It’s likely no boss at Daimler will wear a tie to a middle-ranking business meeting again. In 2015 the company’s long-serving, high-achieving CEO Dr Dieter Zetsche – winner of this year’s Issigonis Trophy, Autocar’s highest accolade – gave up neckware for meetings. His acolytes gratefully followed suit.
Even after four years people still remark on this apocalyptic change at least as much as they do about the Mercedes CEO’s far more significant corporate achievements – such as demerging the company from a disastrous Chrysler alliance, changing company culture, surviving the worst of Dieselgate despite a huge recall of Mercedes models, beating BMW in 2016, vigorously embracing the new electrification age and leaving the company in a well-founded and profitable condition, stuffed with ideas to face the future.
Zetsche retires from the group CEO’s role this month after an eventful 13-year term at the top. He has never commented officially on his neckware decision, but it was clearly intended to signal the start of a new way in the car business, a change of corporate culture. It will be interesting to see whether he can carry his informality into the Daimler ivory tower, having been tipped to take over leadership of the non-executive supervisory board in a couple of years’ time after some well-deserved gardening leave.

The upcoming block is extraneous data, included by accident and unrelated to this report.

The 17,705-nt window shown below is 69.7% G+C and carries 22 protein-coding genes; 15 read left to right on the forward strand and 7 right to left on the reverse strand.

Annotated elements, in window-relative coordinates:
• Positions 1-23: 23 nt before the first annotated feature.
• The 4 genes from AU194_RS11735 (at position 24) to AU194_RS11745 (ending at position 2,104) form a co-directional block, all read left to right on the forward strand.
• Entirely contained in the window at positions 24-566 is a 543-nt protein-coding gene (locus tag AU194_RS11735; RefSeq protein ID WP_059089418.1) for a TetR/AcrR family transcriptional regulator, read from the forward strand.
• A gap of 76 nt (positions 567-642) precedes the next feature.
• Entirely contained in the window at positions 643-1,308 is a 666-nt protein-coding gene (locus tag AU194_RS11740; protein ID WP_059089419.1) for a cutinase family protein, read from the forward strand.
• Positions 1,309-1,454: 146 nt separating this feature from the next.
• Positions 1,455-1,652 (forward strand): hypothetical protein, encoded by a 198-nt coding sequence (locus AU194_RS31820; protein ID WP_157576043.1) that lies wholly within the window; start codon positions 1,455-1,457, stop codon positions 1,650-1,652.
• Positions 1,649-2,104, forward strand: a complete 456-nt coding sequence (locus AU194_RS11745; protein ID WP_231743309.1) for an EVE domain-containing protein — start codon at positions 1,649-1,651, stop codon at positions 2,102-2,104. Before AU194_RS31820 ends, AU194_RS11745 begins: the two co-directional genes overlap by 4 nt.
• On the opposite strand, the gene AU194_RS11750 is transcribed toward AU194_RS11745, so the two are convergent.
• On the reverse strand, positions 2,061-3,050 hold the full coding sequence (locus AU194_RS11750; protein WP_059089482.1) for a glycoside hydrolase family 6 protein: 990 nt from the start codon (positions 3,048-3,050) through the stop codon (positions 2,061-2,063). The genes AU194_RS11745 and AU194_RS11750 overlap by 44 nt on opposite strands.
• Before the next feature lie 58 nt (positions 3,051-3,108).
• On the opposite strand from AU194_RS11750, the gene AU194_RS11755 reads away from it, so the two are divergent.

His chosen successor, meanwhile, Ola Källenius, who also breaks with Daimler convention by being a non-German yet to celebrate his 50th birthday (he’s Swedish, and reaches the half-century next month) has been photographed open-necked all over the place.
In a sense, Zetsche’s departure comes at an odd time, given we’re beginning the new era his vision has helped to build, but European business watchers agree that this has been well planned and timed – far better, for instance, than the departure last year of Volkswagen Group’s Matthias Müller. In any case, Zetsche will still have influence when he moves to that ultimate overseer’s role in 2021. As he leaves the CEO’s job, says one German, Daimler is “more female, more international and younger than ever before”.